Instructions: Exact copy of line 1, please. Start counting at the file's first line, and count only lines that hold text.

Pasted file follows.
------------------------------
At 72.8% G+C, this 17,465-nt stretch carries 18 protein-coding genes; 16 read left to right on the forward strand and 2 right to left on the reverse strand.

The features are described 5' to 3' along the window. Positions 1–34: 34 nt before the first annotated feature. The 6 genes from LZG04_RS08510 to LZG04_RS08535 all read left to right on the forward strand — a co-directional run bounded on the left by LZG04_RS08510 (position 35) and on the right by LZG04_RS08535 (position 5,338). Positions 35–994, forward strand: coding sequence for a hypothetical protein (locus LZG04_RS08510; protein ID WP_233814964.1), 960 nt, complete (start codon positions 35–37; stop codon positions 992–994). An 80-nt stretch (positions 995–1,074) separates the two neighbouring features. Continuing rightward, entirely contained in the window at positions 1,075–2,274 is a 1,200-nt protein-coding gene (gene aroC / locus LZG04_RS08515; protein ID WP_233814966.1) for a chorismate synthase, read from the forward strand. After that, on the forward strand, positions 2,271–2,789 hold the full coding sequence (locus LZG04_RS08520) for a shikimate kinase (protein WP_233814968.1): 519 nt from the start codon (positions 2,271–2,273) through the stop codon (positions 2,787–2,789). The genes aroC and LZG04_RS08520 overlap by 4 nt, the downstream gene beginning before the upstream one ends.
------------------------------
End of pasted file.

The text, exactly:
At 72.8% G+C, this 17,465-nt stretch carries 18 protein-coding genes; 16 read left to right on the forward strand and 2 right to left on the reverse strand.